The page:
If you subscribe to my newsletter this week, you'll receive a short story which takes place ten years before the novel and gives you a decent introduction to one of its three heroes, Ral O'Dailigh. What's better than free stories? Now, on to the questions!
Beatrice was pretty certain this was the first time she’d been befriended by force. Something about the sheer amount of energy June held was encouraging, rather than overwhelming.
Share a favorite piece of description from your WIP.
Like a cathedral's arch, the oak paneling of the door pointed at the top, framing a thick, marbled and frosted pane of orange glass. The light of a fireplace within came through the windows, sending warped patterns of warm light rippling over the brick walls of the tower.
“It’s cool,” the cashier droned, meeting Beatrice’s eyes over the top of her book. “Every few days I lock June and Ral in an alternate plane of existence and take over the store. I’m slowly building my power threshold so that I can eventually take over the world. But now that you know that, I’m going to have to…”
“Kill me,” Beatrice said, knowing a practical joke when she heard one.
“Nah, that’s too James Bond. I was thinking I might keep you in my basement until it’s time to feed my ravenous zombie army in training.” She cracked a bright smile, marked her spot, and stuck out her hand. “I’m April."
Pity threaded through Ral’s anger as the silence stretched between them.
There was a flashback of Ral's uncle, Duncan, bringing him to meet the man he worked for. It's the scene that contains the descriptive line I used above. I really, really wanted to show how close Ral and his uncle were, but putting the scene where it was slowed things down, and there were other opportunities to show their relationship. The tower still makes an appearance, but saving its approach for a more dramatic moment seemed a better choice.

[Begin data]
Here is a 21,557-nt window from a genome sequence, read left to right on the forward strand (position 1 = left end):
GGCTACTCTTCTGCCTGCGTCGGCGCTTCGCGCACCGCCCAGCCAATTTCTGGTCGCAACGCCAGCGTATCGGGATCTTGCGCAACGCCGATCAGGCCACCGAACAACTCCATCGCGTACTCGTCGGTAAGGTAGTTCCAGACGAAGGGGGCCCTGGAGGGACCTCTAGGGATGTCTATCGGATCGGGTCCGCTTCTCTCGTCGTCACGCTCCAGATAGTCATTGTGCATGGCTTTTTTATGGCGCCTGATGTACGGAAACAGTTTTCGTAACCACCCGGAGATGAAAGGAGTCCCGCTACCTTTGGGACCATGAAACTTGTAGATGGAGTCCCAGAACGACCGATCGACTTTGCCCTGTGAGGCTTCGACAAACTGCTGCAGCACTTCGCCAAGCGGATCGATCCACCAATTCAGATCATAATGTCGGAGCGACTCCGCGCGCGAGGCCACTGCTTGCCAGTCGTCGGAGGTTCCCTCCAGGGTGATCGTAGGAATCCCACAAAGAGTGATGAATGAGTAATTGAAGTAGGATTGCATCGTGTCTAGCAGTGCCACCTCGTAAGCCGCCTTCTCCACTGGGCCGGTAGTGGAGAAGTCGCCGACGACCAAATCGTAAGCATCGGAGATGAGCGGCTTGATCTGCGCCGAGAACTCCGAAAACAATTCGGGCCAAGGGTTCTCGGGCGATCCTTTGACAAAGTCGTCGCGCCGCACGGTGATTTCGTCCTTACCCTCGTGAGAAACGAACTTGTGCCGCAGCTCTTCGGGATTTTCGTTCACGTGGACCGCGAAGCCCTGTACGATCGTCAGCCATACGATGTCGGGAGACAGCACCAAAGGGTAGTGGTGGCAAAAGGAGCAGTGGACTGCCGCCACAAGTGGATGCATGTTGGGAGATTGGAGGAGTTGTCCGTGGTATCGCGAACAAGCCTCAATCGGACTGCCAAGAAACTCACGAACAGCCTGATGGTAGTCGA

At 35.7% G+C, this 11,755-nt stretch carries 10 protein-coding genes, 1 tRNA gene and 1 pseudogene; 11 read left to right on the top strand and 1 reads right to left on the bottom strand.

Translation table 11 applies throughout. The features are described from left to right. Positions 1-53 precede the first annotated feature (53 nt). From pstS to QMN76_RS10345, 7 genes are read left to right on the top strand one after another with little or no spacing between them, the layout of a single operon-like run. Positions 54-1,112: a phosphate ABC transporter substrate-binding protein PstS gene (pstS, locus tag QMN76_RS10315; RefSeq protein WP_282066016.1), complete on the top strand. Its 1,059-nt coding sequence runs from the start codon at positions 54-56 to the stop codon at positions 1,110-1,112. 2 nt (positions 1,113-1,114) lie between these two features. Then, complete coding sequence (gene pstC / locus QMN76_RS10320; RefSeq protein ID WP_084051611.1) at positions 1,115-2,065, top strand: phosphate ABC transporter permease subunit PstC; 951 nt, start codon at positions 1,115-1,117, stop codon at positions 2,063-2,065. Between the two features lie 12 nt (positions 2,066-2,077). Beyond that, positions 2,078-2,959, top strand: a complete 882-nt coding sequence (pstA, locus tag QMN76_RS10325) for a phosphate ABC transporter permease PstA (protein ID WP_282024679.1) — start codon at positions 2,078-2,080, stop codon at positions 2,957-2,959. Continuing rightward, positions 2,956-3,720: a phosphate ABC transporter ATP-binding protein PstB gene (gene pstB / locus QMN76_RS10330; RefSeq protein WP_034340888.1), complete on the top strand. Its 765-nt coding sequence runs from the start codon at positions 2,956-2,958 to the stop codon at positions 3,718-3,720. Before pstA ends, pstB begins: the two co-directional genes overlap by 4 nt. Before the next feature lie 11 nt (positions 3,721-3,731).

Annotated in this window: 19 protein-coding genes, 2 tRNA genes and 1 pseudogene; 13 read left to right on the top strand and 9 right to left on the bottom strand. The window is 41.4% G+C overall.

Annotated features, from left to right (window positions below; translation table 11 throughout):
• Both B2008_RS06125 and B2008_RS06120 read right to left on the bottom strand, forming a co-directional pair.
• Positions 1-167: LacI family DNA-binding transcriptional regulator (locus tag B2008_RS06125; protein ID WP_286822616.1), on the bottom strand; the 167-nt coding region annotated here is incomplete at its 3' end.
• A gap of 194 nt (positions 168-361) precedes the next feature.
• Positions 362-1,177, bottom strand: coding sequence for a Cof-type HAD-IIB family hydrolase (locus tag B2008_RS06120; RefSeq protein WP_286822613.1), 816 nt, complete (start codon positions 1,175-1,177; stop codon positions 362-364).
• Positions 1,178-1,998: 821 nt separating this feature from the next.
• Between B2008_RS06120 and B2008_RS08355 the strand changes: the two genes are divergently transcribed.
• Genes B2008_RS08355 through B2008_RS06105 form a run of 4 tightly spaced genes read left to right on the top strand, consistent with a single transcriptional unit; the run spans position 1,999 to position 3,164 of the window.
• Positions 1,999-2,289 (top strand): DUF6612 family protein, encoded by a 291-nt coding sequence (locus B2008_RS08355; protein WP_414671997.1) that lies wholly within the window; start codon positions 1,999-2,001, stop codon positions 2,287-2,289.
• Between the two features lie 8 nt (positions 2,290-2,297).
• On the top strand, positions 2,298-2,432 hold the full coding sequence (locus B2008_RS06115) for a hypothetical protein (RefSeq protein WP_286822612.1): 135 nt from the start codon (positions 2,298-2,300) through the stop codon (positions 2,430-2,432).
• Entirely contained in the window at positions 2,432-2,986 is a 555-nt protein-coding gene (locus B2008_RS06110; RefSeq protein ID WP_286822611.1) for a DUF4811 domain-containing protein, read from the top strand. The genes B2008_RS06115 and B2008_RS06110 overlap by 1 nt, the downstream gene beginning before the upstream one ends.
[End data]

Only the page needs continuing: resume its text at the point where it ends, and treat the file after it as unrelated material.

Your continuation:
Share a piece of feedback which made you smile.
Most of my feedback so far has come in the form of Likes & Retweets on my #2bitTues lines. I did receive a comment on an excerpt I shared on my Facebook page, though: "I love it! So much detail: I can picture exactly where he is."
How do you want your target audience to be affected by this story?
I know that when I look for books, there is a certain feeling I'm in search of, a certain experience that mirrors and expands on something I've already read or seen. Sometimes, when I can't find the book that has that feeling, I write it.
I'd like fans of supernatural fiction to think that "In The Cards" is that new novel that feels familiar. I hope that it scratches that "genre itch" in just the right spot.